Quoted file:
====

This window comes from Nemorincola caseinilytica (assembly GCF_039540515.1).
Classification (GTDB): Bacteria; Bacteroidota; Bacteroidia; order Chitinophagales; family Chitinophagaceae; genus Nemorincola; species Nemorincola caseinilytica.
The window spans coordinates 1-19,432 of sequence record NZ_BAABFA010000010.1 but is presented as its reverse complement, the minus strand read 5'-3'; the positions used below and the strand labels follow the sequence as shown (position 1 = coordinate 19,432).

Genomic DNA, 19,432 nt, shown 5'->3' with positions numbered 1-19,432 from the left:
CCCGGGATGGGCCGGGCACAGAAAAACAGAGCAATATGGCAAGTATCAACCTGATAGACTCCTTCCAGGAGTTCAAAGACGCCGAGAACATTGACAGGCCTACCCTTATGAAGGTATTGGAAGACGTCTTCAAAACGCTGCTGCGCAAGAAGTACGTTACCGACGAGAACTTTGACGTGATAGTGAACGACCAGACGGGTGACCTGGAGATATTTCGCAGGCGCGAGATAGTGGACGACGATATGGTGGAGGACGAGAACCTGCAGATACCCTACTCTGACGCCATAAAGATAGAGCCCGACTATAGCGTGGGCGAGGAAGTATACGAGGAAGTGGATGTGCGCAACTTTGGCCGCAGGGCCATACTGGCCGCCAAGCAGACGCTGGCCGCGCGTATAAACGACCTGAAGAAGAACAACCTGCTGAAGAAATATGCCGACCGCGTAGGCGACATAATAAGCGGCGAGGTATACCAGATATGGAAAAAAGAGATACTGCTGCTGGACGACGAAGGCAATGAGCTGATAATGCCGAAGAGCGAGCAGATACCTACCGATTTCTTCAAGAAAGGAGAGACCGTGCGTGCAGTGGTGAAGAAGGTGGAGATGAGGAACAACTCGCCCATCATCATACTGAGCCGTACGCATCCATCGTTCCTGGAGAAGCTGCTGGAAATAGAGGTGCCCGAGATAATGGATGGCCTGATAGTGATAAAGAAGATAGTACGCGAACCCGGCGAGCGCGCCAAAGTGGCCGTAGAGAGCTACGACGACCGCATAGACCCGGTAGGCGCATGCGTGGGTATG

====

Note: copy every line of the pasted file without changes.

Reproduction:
This window comes from Nemorincola caseinilytica (assembly GCF_039540515.1).
Classification (GTDB): Bacteria; Bacteroidota; Bacteroidia; order Chitinophagales; family Chitinophagaceae; genus Nemorincola; species Nemorincola caseinilytica.
The window spans coordinates 1-19,432 of sequence record NZ_BAABFA010000010.1 but is presented as its reverse complement, the minus strand read 5'-3'; the positions used below and the strand labels follow the sequence as shown (position 1 = coordinate 19,432).

Genomic DNA, 19,432 nt, shown 5'->3' with positions numbered 1-19,432 from the left:
CCCGGGATGGGCCGGGCACAGAAAAACAGAGCAATATGGCAAGTATCAACCTGATAGACTCCTTCCAGGAGTTCAAAGACGCCGAGAACATTGACAGGCCTACCCTTATGAAGGTATTGGAAGACGTCTTCAAAACGCTGCTGCGCAAGAAGTACGTTACCGACGAGAACTTTGACGTGATAGTGAACGACCAGACGGGTGACCTGGAGATATTTCGCAGGCGCGAGATAGTGGACGACGATATGGTGGAGGACGAGAACCTGCAGATACCCTACTCTGACGCCATAAAGATAGAGCCCGACTATAGCGTGGGCGAGGAAGTATACGAGGAAGTGGATGTGCGCAACTTTGGCCGCAGGGCCATACTGGCCGCCAAGCAGACGCTGGCCGCGCGTATAAACGACCTGAAGAAGAACAACCTGCTGAAGAAATATGCCGACCGCGTAGGCGACATAATAAGCGGCGAGGTATACCAGATATGGAAAAAAGAGATACTGCTGCTGGACGACGAAGGCAATGAGCTGATAATGCCGAAGAGCGAGCAGATACCTACCGATTTCTTCAAGAAAGGAGAGACCGTGCGTGCAGTGGTGAAGAAGGTGGAGATGAGGAACAACTCGCCCATCATCATACTGAGCCGTACGCATCCATCGTTCCTGGAGAAGCTGCTGGAAATAGAGGTGCCCGAGATAATGGATGGCCTGATAGTGATAAAGAAGATAGTACGCGAACCCGGCGAGCGCGCCAAAGTGGCCGTAGAGAGCTACGACGACCGCATAGACCCGGTAGGCGCATGCGTGGGTATG